er, with 50 sores of land. Terms upon
FF W. H. CARPENTER,
Ii. F. CARPENTER.
July 23,1902 6 4
The liniment bottle and flannel strip are
familiar^objects in nearly every household.
The}' are the 'weapons that have been used for
generations to fight old Rheumatism, and are
about as effective in the battle with this giant
disease as the bluudejbusa of our iorefathera
would be in modern warrar?.
Rheumatism is caused by an add, sour
condition of the blood. It is filled with- acrid, irritating' matter that settles
in the joints, muscles and nerves, and liniments and oils nor nothia?
else applied externally can dislodge these gritty, corrodin ~
Were deposited there by the blood aid can be reached only i
Rubbing with liniments sometimes* relieve temporarily the i
pains, but these are only symptoms which are liable to uetura
change of the weather ; the real disease lies deeper, the blood
are infected. Rheumatism cannot be radically ?ad peruieaejrtljr cured
until the blood has been purified, and no remedy does this so thoroughly
and promptly as S. S. S. It neutralizes the acids and sends a stream
of rich, strong blood to the affected parts, which
dissolves and washes out all foreign materials, and the
sufferer obtains happy relief from the torturing pains.
q, 8. 8. S. contains no potash or other mineral, bat
is a perfect vegetable blood purifier- ;and mos$
exhilarating tonic. Our physicians will advise, without charge, all who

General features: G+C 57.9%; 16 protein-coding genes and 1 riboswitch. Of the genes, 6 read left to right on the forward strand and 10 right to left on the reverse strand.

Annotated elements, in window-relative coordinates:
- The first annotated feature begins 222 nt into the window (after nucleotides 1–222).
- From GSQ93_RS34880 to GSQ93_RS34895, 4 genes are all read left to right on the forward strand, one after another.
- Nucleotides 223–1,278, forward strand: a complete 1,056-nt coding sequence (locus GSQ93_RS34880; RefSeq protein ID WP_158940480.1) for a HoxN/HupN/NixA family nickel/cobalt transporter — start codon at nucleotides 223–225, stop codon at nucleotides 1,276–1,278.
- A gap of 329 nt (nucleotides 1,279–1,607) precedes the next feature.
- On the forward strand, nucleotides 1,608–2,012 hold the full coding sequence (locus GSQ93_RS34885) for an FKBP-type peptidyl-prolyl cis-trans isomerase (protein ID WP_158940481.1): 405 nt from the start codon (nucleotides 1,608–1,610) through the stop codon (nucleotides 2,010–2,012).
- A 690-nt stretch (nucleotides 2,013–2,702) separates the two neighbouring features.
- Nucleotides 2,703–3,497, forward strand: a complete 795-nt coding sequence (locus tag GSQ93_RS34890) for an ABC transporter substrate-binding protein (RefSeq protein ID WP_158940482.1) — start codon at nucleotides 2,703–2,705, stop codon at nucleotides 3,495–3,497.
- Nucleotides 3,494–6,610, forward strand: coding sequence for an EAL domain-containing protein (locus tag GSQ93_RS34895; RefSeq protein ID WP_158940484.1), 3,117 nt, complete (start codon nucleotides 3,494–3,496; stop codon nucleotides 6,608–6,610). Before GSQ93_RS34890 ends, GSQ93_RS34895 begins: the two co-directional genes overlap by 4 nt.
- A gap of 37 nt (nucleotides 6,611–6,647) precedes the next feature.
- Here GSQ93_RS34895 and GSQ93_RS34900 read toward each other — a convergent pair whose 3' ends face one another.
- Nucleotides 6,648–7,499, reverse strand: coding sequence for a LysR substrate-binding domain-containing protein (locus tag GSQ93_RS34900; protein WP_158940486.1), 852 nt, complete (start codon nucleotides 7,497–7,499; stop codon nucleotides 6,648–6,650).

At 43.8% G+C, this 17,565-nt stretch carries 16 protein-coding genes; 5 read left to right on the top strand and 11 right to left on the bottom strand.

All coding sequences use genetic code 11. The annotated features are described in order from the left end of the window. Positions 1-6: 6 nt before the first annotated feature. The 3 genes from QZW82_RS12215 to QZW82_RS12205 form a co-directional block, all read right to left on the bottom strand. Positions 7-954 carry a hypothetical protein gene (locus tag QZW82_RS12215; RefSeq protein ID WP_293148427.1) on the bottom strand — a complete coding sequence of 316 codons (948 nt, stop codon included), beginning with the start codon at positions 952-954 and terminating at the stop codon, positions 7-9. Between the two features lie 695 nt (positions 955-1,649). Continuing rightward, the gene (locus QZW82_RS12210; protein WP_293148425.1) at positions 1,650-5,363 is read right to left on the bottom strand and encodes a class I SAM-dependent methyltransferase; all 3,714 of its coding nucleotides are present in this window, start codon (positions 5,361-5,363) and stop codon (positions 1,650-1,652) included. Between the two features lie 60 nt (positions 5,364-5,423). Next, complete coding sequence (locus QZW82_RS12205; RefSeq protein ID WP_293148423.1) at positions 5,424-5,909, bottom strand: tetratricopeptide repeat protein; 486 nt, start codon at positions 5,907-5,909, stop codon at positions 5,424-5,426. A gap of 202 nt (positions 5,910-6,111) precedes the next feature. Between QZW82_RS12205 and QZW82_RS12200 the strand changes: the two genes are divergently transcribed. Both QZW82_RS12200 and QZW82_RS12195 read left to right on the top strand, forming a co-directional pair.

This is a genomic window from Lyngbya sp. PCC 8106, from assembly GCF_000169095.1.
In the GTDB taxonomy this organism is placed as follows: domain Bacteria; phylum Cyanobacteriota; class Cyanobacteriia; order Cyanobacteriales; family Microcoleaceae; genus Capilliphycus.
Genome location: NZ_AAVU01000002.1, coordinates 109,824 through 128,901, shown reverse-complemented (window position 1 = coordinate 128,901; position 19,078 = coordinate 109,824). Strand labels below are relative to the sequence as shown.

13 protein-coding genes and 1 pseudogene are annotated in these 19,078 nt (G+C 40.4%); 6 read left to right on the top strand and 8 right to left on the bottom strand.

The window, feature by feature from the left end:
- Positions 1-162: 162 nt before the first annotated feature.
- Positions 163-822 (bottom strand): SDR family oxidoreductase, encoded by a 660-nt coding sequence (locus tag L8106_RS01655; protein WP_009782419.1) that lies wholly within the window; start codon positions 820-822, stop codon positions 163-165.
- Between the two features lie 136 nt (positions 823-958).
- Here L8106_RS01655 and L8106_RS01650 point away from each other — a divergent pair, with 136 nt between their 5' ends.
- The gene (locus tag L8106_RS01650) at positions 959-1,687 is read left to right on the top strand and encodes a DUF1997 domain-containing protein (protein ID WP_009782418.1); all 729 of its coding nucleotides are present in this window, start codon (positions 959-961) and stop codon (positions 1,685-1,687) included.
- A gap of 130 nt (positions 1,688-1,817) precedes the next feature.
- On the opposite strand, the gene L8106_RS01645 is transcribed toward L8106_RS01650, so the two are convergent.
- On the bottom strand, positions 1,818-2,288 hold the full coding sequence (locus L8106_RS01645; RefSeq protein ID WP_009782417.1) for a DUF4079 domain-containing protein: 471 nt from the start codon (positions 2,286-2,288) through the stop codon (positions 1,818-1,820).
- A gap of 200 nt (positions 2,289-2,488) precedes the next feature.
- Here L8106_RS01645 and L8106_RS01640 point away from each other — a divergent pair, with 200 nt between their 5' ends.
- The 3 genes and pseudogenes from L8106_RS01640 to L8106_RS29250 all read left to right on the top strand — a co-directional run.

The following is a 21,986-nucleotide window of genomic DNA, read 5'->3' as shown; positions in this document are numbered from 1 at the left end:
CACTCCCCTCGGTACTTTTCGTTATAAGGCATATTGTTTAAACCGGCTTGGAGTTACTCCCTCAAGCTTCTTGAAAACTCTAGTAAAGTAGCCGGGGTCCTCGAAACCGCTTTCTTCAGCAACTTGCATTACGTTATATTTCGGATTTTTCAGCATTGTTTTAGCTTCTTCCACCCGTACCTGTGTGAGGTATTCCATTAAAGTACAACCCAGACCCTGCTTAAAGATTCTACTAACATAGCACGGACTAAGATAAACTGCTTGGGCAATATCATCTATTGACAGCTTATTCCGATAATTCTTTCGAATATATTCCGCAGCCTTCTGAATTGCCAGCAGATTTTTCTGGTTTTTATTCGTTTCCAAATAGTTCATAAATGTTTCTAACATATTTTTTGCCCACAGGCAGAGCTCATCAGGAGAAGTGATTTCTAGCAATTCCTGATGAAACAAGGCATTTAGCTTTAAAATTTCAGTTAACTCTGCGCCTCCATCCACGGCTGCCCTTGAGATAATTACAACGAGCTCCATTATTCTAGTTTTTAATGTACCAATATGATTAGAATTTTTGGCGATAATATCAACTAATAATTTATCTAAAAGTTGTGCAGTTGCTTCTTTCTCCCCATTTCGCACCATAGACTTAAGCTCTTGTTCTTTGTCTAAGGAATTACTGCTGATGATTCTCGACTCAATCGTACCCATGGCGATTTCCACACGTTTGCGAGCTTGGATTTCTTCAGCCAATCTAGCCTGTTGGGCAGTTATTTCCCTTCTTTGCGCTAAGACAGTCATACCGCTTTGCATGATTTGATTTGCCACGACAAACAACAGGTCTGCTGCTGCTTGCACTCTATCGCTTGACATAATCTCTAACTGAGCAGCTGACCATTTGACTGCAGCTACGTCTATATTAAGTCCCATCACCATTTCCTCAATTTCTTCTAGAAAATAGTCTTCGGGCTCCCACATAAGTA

write about their case, and we will ser.? ?cc ?ttf srstial book on Rheumatism
and its treatment. TMS SWIFT SPECIFIC CO., Atlanta, fit.
T?E G? EAT HIGHWAY
OF TRADE AW TRAVEL.
VsAiting the Principal Commercial
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NORTH, EAST and WEST.
HitfThaClass Vesti?ole Trains, Through Sle?plntf?CKta
botwaen Now Vopte and Now Orleans, via. Atlanta.
Cincinnati and nerlda Points via Atlanta ana via
New York and Florida, either* via Lynohbartf, OartTill?
and S?7sunah, or via Richmund, OanviUa and
m -S^=e?!s? Slaing.Cftr Sarvl?.f on all? Throsfh Xrains.
m Excellent ?Servie? and Lotv Rates to Charleston ac
H count South Carolina Interstate and West Indian
Winter Touriot Tickets to all Resorts now on sale av
Par datallacS Information, lltaraturo. Umm tablas, rate?, ?t*~
apply to nmartt tlckat.agcnt, or addrcMs
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Gsesref Passenger J?gent,
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SC W. HUNT,
2>lo. SPaasanger Mgmnt,
Chmrtmaton, S. C.
FEBRUARY lO. 1809.
W. H. TAYLOI,.
Mast. Can. Pa**. _xmt,
J. C. BEAM, v
Diet riet Pau. mtf?jxti
Have sj is.t KeneT' vedL
Two Care Pine Teno-essee Valley
Red Gob Corn.
or Y??-i ni*i no riofc mi feeding this to your i i. .
soj, Wili a'si? ii-abe ihn very fiuett meal. ,
aar Come q>?ick bef.? e tt ia all aoae.
O. n. i NDER8?N.
?. W?ll ir'unic?ed Home
Is not necessarily an expeanvel)
(urnished cue, as e't TOLLY'S band
some, even sumptuous, FURNITURE
is procurable wi hunt great outlay
not that we deoJ hi !moeked*together,
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really g^cW ? tvclea of Furnitun
Our bee; witness is the Goods them
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The opposite cut illustrates Con